A Thirty-Year-Old Virgin

Yes, they do exist – in this case it’s Madonna’s ‘Like A Virgin’ album, which was released three decades ago this week. Hard to believe that such a long time has gone by since she first preened a la Marilyn in ‘Material Girl’ or acted anything-but-like-a-virgin in the titular track, but time waits for no woman, virgin or not. ‘Like A Virgin’ was the first Madonna album that entered our home, and for all the supposedly titillating fodder, it made for harmless background music as we went on family vacations. Clearly my brother and I didn’t know what ‘virgin’ even meant, but we knew a good hook and a catchy pop song, and that’s all that mattered to my ears at the time. Here’s a quick look back at those LAV songs that have made it onto the Madonna Timeline.

We’ll begin with lead-off track ‘Material Girl’ – since this is where it all started for me. I loved it. I could dance to it all night long (and often did). Fueling the greed-obsessed 80s, the materialistic song was turned on its head with Madonna’s video for the single. In the end, she chooses love over material possessions – something everyone seemed to miss.

Angel‘ was a fluffy bit of day-dreamy swooning, as Madonna literally sighs and laughs over someone who’d caught her fancy. Harmless, escapist pop at its best, it was sugar for the ears, and nothing sounded sweeter.

Title track ‘Like A Virgin‘ is arguably her best-known and most classic work. Whereas ‘Like A Prayer’ was spectacular in a different way, ‘Virgin’ was Madonna’s first entry into the pop stratosphere – and you never forget your first time. The numerous subsequent interpretations she’s given the song are a testament to its staying power and eternal themes.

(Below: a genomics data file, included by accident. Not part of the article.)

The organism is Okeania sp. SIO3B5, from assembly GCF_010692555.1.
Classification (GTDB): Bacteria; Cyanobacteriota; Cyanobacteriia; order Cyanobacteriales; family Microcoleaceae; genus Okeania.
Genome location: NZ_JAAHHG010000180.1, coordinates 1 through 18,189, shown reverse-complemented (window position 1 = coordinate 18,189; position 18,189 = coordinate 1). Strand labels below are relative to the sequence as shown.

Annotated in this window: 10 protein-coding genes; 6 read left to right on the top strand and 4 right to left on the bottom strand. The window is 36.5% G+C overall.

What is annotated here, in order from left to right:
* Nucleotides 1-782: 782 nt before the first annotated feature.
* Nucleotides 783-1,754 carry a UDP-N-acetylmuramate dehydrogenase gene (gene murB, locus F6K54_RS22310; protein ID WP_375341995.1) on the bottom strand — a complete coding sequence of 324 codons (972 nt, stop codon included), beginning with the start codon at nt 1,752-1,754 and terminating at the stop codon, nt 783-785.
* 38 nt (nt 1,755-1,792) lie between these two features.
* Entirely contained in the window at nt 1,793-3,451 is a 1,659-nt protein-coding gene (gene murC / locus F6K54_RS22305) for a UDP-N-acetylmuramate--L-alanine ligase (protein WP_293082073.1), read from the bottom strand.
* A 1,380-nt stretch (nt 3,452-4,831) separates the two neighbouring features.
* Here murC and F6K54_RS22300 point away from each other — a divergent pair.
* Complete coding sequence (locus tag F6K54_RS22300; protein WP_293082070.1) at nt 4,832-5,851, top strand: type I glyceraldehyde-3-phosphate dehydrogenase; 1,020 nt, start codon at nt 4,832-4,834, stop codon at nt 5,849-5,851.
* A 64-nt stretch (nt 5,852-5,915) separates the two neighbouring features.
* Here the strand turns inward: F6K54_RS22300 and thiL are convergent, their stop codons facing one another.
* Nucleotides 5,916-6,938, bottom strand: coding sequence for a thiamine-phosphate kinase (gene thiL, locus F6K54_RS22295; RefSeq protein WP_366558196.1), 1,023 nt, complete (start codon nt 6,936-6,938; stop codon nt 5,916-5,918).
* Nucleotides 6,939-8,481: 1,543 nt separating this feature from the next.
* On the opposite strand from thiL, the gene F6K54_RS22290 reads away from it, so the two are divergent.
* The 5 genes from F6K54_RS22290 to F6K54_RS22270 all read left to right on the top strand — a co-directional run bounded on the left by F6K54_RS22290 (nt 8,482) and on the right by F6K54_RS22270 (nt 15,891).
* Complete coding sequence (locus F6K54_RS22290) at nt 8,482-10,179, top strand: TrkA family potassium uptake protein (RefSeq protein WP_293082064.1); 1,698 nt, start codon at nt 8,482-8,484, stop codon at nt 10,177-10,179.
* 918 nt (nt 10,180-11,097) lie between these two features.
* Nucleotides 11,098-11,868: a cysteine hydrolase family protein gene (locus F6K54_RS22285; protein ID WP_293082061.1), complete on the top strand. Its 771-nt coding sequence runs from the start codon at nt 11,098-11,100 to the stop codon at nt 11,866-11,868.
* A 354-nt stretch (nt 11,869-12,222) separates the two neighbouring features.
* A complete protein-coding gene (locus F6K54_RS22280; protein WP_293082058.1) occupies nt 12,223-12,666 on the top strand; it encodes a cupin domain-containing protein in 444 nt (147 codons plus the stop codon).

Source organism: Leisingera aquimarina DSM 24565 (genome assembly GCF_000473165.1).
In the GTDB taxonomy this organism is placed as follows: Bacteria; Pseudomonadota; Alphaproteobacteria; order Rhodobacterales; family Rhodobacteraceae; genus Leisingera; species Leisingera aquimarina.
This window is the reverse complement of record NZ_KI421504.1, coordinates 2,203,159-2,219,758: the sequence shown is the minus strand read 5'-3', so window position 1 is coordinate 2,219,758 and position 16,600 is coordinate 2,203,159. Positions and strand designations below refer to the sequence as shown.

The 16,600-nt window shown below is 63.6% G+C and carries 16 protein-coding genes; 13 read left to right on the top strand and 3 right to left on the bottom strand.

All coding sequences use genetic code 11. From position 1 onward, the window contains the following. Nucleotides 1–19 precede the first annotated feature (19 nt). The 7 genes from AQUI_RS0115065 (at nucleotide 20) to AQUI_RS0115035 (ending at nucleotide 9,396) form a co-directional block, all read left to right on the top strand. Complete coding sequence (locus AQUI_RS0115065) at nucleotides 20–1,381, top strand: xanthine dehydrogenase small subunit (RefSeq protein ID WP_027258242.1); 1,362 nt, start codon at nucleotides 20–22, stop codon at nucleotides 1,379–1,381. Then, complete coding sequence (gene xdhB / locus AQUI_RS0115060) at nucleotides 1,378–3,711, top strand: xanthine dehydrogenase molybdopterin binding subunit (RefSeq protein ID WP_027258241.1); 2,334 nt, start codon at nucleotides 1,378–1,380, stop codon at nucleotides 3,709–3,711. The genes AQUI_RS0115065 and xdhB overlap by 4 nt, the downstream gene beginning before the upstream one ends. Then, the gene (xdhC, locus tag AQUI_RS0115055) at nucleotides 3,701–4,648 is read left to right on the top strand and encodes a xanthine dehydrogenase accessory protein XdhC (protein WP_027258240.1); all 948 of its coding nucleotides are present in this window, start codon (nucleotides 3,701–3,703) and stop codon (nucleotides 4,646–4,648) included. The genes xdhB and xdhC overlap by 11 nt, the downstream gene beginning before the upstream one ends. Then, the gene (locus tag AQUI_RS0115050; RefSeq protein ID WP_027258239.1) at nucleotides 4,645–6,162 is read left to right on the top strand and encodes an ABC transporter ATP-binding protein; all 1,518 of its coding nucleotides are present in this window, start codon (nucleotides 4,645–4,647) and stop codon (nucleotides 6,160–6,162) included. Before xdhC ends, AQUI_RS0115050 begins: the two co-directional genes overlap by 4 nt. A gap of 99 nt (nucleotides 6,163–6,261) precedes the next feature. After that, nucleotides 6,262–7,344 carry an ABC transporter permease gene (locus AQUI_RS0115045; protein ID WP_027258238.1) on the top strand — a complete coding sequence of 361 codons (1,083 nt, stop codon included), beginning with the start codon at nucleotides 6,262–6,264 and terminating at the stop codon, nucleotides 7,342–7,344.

It was on ‘Kids Incorporated’ when I first heard ‘Over and Over‘ – as rendered by a Madonna-wanna-be Martika. In spite of that, I still loved the song.

As far as my favorite ‘Virgin’ cut goes, I’d have to give the edge to ‘Dress You Up‘ – this is the song that had me jumping up and down on my brothers bed and squealing with absolute excitement at how good a song could sound at ear-throttling volume.

The album closed with a plea to ‘Stay‘ – a request I would not understand for a few more years, but something called out to me even back then – a longing, a wish, a prayer – and Madonna gave it all a voice.

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